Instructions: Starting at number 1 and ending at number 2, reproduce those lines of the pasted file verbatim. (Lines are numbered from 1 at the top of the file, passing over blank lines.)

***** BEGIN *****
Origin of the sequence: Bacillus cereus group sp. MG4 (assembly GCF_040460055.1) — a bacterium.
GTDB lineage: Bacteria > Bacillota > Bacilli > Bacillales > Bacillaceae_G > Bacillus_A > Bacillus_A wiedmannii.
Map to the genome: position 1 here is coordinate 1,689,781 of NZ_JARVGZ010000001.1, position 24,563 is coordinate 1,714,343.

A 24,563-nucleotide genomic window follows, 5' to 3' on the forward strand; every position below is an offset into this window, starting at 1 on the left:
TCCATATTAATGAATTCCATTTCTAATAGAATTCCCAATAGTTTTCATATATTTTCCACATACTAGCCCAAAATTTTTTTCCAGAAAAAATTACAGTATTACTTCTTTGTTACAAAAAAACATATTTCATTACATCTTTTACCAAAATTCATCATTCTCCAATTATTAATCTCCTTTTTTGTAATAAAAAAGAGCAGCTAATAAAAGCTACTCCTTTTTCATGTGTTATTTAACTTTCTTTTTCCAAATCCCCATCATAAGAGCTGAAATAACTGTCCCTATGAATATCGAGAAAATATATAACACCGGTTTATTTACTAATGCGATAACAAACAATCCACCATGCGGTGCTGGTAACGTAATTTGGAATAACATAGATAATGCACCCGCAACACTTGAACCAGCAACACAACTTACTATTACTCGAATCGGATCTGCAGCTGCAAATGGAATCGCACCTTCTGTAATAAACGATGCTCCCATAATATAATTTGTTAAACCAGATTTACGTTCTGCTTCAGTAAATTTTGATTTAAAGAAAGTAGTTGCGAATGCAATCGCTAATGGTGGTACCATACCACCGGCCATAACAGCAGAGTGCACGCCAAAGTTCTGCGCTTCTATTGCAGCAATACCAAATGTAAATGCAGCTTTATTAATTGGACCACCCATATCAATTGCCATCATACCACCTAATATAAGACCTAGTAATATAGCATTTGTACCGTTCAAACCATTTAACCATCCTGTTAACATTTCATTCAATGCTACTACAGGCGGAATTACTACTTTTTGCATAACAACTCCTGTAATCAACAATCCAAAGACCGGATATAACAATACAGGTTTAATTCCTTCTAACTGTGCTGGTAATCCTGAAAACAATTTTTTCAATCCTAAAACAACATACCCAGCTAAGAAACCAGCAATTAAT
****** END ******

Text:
Origin of the sequence: Bacillus cereus group sp. MG4 (assembly GCF_040460055.1) — a bacterium.
GTDB lineage: Bacteria > Bacillota > Bacilli > Bacillales > Bacillaceae_G > Bacillus_A > Bacillus_A wiedmannii.